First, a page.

Shards of Turquoise Ice Jut Out of the World's Largest Lake
Lake Baikal, located in the southern part of eastern Siberia in Russia, is an incredible natural wonder of the world that one can only hope to visit at least once in their lifetime. It's not just the oldest freshwater lake on Earth, at 20 to 25 million years old, it's also one of the largest and deepest, holding an astounding one-fifth of the world's freshwater.
In the winter, for about five months or from January to May, the lake freezes over but the water is so clear that, from the surface, you can see an astounding 130 feet below you. A photographic worthy natural phenomenon occurs around a very specific time of year, March. Wind, temperature differences, frost and sun in the ice crust cause cracks and ice hummocks to form. Transparent and shining in a turquoise color, these masses of broken ice look like shards of glass rising into the sky. They are caused by the slow and unequal pressure in the main body of the packed ice as well as by the unequal structure and temperature.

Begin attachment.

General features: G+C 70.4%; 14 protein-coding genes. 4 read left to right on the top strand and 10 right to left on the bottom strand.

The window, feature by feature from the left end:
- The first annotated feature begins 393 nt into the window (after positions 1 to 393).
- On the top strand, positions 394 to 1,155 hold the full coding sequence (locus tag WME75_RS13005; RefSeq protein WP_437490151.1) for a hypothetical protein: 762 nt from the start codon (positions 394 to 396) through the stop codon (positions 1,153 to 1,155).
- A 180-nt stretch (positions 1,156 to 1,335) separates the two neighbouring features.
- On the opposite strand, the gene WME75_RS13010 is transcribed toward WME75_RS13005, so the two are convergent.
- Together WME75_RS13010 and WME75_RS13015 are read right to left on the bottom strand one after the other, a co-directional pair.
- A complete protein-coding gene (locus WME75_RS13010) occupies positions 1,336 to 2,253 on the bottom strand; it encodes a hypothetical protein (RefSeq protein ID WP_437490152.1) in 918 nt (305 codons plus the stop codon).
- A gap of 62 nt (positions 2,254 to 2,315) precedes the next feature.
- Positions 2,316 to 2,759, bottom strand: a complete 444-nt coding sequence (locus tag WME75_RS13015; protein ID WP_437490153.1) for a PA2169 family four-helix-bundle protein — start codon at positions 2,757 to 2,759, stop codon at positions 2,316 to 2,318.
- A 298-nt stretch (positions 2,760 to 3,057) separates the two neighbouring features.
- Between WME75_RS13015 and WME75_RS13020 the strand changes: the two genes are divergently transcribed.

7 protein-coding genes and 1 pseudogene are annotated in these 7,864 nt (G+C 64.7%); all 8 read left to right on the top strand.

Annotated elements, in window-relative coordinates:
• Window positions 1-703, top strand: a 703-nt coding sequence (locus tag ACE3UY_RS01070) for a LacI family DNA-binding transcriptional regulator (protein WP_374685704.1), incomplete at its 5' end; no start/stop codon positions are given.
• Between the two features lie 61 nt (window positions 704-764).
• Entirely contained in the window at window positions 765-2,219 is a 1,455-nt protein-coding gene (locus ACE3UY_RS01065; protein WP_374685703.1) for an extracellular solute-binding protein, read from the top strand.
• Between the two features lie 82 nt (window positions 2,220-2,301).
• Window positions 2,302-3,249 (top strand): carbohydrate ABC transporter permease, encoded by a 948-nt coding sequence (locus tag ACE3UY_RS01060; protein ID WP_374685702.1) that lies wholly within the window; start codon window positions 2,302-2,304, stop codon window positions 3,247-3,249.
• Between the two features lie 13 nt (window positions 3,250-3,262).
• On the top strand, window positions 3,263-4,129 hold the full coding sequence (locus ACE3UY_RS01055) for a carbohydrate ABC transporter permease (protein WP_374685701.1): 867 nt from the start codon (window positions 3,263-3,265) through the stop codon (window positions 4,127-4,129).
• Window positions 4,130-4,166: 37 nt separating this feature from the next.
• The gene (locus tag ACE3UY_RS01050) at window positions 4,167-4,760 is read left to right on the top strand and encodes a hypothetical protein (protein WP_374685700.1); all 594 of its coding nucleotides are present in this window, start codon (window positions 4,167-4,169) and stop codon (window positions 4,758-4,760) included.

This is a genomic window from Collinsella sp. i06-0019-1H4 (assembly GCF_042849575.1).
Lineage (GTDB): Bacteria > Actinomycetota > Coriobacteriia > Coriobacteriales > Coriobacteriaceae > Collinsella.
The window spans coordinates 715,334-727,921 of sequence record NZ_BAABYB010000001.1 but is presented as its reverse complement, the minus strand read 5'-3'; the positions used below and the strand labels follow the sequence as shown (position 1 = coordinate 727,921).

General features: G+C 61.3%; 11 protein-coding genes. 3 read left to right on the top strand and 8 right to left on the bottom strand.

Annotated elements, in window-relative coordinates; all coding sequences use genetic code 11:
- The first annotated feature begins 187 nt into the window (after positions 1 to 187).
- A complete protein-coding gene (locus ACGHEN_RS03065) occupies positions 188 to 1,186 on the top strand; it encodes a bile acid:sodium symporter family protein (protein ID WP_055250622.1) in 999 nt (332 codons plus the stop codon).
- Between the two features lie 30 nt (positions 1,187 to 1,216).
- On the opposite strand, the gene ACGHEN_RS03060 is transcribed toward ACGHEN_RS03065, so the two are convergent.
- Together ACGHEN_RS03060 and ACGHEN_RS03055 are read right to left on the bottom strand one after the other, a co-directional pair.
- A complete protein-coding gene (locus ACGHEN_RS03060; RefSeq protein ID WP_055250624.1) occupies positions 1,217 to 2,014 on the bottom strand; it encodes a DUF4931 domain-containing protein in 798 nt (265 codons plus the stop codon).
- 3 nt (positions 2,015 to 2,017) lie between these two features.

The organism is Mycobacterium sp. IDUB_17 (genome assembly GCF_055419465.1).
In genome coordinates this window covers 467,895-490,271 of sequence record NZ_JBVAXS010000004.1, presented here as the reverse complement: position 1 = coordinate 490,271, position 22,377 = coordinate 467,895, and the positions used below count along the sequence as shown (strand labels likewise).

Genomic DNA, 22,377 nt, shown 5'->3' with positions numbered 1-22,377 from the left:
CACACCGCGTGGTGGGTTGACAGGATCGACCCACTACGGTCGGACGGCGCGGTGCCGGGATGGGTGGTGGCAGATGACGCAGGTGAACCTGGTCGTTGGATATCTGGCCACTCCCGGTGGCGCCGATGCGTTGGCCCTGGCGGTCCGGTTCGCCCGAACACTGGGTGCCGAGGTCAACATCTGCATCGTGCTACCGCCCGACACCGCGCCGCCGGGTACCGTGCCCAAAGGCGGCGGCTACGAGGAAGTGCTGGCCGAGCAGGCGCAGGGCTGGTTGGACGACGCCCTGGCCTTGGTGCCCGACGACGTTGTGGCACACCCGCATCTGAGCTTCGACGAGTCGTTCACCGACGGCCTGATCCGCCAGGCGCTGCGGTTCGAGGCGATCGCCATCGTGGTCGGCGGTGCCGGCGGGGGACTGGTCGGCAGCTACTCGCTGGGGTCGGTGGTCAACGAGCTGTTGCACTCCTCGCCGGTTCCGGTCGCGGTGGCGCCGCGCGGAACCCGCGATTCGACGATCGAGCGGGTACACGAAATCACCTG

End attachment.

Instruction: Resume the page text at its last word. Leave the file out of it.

All the pictures and videos contained on Laughterizer.weebly.com were collected from different public sources, including different websites, considered to be in public domain. Laughterizer.weebly.com makes every attempt possible to source the artist or photographer, but sometimes we cannot find the exact information. We respect the work of others, that is why we always try to put a link to the source where images were found. If you believe that your work has been copied and posted without your permission or in any way that constitutes copyright infringement, please contact us at email@example.com . Material that violates your rights will be removed as soon as possible.